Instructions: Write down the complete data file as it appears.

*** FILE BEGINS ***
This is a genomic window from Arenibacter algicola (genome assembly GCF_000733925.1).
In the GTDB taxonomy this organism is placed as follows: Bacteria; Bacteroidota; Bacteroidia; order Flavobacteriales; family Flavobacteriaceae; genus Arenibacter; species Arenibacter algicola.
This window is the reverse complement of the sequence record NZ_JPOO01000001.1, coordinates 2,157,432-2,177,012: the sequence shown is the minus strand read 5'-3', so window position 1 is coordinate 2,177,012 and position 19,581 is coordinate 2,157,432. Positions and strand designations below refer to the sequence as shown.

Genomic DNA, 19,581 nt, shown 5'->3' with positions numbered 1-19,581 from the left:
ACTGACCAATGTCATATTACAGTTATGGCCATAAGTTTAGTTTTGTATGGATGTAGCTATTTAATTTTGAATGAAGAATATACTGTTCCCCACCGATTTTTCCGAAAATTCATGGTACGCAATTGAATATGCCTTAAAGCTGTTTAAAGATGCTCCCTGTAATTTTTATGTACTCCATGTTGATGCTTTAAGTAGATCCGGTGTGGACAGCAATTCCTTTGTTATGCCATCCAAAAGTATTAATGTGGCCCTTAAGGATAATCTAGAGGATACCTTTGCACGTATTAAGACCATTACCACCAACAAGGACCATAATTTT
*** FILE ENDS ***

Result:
This is a genomic window from Arenibacter algicola (genome assembly GCF_000733925.1).
In the GTDB taxonomy this organism is placed as follows: Bacteria; Bacteroidota; Bacteroidia; order Flavobacteriales; family Flavobacteriaceae; genus Arenibacter; species Arenibacter algicola.
This window is the reverse complement of the sequence record NZ_JPOO01000001.1, coordinates 2,157,432-2,177,012: the sequence shown is the minus strand read 5'-3', so window position 1 is coordinate 2,177,012 and position 19,581 is coordinate 2,157,432. Positions and strand designations below refer to the sequence as shown.

Genomic DNA, 19,581 nt, shown 5'->3' with positions numbered 1-19,581 from the left:
ACTGACCAATGTCATATTACAGTTATGGCCATAAGTTTAGTTTTGTATGGATGTAGCTATTTAATTTTGAATGAAGAATATACTGTTCCCCACCGATTTTTCCGAAAATTCATGGTACGCAATTGAATATGCCTTAAAGCTGTTTAAAGATGCTCCCTGTAATTTTTATGTACTCCATGTTGATGCTTTAAGTAGATCCGGTGTGGACAGCAATTCCTTTGTTATGCCATCCAAAAGTATTAATGTGGCCCTTAAGGATAATCTAGAGGATACCTTTGCACGTATTAAGACCATTACCACCAACAAGGACCATAATTTT